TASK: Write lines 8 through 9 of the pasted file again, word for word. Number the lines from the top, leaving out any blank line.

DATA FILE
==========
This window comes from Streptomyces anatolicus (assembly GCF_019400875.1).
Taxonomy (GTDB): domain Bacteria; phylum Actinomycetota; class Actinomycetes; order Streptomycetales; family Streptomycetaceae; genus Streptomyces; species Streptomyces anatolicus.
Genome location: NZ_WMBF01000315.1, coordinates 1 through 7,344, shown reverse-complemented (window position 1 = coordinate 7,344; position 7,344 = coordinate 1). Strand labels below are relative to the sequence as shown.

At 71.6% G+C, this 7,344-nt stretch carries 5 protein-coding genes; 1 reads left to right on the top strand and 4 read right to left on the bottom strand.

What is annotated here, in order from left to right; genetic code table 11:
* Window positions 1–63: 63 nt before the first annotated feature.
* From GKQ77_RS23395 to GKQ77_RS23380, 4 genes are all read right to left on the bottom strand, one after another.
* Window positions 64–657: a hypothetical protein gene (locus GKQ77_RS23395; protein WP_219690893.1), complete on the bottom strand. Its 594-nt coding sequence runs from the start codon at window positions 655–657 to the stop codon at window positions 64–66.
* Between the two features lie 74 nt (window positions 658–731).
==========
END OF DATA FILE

* Window positions 64–657: a hypothetical protein gene (locus GKQ77_RS23395; protein WP_219690893.1), complete on the bottom strand. Its 594-nt coding sequence runs from the start codon at window positions 655–657 to the stop codon at window positions 64–66.
* Between the two features lie 74 nt (window positions 658–731).